The student-athlete and the history professor were both unknowing University of Miami pioneers. Golfer Terry Williams Munz had no idea she was the first woman in the U.S. awarded an athletic scholarship when, in 1973, she accepted UM’s enticement to play golf while earning her degree.
“All I knew was that the University of Miami was really dedicated to building women’s athletics,” Munz, a member of the 1977 championship golf team, recalled.
And Professor Emeritus Whittington Johnson didn’t know he was breaking a color barrier when he began teaching black history in 1970. Yet his was the first black face on the UM faculty. “It’s always been a welcoming place,” he said. “Next to marrying my wife, coming to the University of Miami was the best decision I ever made.”
Munz and Johnson were among the many “Firsts at UM” President Julio Frenk and UM Trustee Arva Moore Parks, a noted historian, author, and UM alumna, celebrated during a wide-ranging public conversation on Wednesday, just two days before the former Harvard dean’s official installation as UM’s sixth president since its 1925 founding.
Moderated by history Professor Donald Spivey at the Newman Alumni Center—the first LEED-certified building on the Coral Gables campus—their exploration of many of UM’s milestones was inspired by another writer, Frenk’s paternal grandmother, who fled the growing Nazi atrocities in 1930s Germany to begin life anew in Mexico, where her grandson was born, became a physician, and served as minister of health.
Over her extraordinary 106 years, Mariana Frenk-Westheim chronicled many of her first-time experiences in a book, Y mil adventuras, (a thousand adventures), which Frenk said impelled him to begin collecting his own “firsts” as a new member of the Hurricanes family.
“It’s been growing exponentially these last five and half months,” he told the audience of trustees, faculty, staff, students, alumni, and other community members who could fill countless pages with their own UM firsts.
Joan Clancey, the first woman admitted to the Rosenstiel School of Marine and Atmospheric Science, and Allan Herbert, who met the love of his life on campus, shared their remembrances of a time when female students had to adhere to strict curfews and were literally fenced into their dorms.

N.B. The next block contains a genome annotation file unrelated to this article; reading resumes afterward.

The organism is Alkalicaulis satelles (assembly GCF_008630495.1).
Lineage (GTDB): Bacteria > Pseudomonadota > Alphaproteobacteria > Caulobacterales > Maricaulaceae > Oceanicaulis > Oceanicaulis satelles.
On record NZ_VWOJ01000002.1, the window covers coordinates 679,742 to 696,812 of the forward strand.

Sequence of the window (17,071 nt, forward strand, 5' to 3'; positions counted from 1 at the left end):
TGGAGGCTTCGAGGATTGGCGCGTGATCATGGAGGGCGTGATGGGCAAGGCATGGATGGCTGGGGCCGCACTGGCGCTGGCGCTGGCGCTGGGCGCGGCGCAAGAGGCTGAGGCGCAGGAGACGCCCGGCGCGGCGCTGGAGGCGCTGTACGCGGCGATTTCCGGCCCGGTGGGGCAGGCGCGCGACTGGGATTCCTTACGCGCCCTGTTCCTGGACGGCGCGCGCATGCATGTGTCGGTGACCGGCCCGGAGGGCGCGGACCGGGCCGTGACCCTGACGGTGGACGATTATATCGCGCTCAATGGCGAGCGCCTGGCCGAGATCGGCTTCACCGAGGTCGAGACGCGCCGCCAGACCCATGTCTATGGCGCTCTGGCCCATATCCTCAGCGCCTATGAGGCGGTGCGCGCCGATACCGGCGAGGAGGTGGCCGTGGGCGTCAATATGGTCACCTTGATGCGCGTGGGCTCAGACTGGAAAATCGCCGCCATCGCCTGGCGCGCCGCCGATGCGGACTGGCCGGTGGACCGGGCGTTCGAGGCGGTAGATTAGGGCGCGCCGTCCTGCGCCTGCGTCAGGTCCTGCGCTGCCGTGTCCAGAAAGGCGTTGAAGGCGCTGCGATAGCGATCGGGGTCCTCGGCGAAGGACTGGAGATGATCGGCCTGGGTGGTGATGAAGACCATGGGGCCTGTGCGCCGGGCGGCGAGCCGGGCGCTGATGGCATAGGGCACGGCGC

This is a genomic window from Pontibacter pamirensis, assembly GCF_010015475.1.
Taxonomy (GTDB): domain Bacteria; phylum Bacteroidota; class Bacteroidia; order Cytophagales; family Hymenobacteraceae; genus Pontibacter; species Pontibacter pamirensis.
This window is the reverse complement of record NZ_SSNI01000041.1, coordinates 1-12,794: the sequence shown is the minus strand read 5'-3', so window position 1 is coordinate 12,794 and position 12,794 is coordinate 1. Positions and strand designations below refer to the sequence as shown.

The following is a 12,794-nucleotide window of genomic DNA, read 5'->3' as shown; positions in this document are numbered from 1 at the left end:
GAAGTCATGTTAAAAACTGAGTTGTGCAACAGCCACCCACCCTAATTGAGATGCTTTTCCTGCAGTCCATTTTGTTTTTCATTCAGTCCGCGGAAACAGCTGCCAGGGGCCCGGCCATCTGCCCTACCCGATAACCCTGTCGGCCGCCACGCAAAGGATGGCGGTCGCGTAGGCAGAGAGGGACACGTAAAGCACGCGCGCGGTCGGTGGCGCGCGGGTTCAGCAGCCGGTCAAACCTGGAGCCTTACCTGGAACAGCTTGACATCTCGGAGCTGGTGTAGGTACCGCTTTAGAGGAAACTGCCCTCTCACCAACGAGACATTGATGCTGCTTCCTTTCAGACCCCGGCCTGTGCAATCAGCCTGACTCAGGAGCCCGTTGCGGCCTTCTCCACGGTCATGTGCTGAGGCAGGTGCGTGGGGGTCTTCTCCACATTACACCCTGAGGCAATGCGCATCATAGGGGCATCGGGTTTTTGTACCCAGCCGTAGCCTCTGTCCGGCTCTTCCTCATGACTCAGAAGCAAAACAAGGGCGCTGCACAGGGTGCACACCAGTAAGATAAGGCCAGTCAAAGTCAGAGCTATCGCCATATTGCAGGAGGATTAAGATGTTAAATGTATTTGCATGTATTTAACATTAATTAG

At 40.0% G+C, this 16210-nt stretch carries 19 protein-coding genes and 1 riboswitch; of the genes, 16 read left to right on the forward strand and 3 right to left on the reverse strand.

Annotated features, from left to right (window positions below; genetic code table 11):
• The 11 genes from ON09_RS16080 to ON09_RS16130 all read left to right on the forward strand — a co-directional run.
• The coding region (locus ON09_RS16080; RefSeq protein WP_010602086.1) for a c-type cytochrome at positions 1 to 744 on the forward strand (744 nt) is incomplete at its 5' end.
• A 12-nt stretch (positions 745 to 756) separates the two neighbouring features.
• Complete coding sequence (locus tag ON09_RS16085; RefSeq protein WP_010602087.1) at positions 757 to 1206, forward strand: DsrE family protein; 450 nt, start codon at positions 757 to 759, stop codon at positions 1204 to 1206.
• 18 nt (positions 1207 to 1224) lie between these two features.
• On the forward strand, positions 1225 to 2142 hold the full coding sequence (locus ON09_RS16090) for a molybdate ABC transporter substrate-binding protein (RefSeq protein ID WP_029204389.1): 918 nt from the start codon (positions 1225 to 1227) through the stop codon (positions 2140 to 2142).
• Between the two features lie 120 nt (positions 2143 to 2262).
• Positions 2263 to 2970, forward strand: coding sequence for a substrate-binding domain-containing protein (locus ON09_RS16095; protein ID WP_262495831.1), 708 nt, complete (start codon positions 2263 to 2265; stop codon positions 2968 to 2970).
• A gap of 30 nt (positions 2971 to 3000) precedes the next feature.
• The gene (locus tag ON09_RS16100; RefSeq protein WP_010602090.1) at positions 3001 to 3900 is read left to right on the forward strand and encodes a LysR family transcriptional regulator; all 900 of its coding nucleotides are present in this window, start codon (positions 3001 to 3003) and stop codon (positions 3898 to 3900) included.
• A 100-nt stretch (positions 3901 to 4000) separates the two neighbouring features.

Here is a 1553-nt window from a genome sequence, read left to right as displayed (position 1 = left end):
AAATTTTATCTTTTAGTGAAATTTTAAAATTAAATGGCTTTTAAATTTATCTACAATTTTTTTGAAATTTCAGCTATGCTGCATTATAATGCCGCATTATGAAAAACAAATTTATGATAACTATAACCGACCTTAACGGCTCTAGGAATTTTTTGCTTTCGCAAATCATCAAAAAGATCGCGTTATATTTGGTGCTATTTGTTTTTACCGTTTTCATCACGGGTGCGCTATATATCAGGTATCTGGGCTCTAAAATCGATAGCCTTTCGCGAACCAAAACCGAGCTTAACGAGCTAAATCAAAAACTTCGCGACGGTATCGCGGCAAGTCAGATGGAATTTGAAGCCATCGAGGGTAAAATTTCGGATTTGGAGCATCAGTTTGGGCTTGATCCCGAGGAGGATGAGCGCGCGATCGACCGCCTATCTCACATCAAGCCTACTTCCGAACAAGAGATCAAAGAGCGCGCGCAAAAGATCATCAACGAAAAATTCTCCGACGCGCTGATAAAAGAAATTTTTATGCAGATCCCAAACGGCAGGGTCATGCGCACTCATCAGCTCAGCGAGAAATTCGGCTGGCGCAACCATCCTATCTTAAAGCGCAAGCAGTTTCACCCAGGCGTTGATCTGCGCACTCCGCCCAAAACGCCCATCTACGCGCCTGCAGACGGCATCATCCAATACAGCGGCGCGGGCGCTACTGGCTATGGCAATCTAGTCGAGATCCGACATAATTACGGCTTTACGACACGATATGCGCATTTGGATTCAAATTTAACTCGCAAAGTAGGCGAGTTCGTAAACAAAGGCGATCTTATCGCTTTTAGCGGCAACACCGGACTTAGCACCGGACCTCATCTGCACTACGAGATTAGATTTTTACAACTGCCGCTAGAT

“Not just to keep the men from coming in, but to keep the women from coming out,” recalled Herbert, who with wife Patti made a landmark gift to the Wellness Center that now bears their name. “There was a tradition of women learning to become high-jumpers.”
“The men would jump the fence,” Clancey corrected. “Those were the days of panty raids. We had to wear skirts at all times—even to go downstairs to get the mail.”
Frenk’s appreciation for and knowledge of UM’s rich and colorful 91-year history also has grown exponentially since the August day he took the reins of the U
With Frenk asking the questions, and Parks, who just published George Merrick, Son of the South Wind, providing the answers, the duo discussed how just a month after the visionary founder of Coral Gables began selling lots for one of the first planned communities in America, he declared his intent to build a University of Miami in Coral Gables.
And as Frenk, the first Hispanic president of UM, marveled, even back then, Merrick realized the value of Miami and its namesake university as a bridge between North and South America.
That vision for a Pan American university, which Frenk intends to strengthen, was a thread throughout the conversation, which also touched on the University’s capacity to triumph over adversity; its many innovations and research discoveries; the influence World War II and the G.I. bill had on its growth; and the role athletics and athletic achievements have always played in student life.
“This may surprise some of you,” Frenk said. “But our first national championship was in the sport of polo in 1947.”
As he noted, the U would go on to win five national titles for women’s golf, four for baseball, two for women’s swimming and diving, one for men’s crew, and five for football.
Frenk also displayed his familiarity with UM’s charter, its early yearbooks, and the inauguration speeches of the four UM presidents who gave one. As Parks explained, when the devastating 1926 hurricane threatened the fledging U’s opening the following month, Bowman Foster Ashe moved from the role of executive director of the largely all-volunteer university to its first president and never gave an inaugural address.
In addition to Munz and Johnson, Ashe’s grandchildren sat in the audience. So, too, did Norman Kenyon, the first student president of the first class at the University’s medical school, which when it opened at the Biltmore Hotel, then a Veteran’s Administration hospital in 1952, was the first in the state.
“It’s astonishing,” said Kenyon, a surgeon who still works in the diabetes research lab of his daughter, UM’s vice provost for innovation, Norma Sue Kenyon. “Where the University has come from, and where it is going.”
To view historic photographs and other artifacts, visit the ground floor of the Newman Alumni Center. In addition, the Otto G. Richter Library is featuring the exhibit, “Pan American University: The Original Spirit of the U Lives On,” through the end of the summer.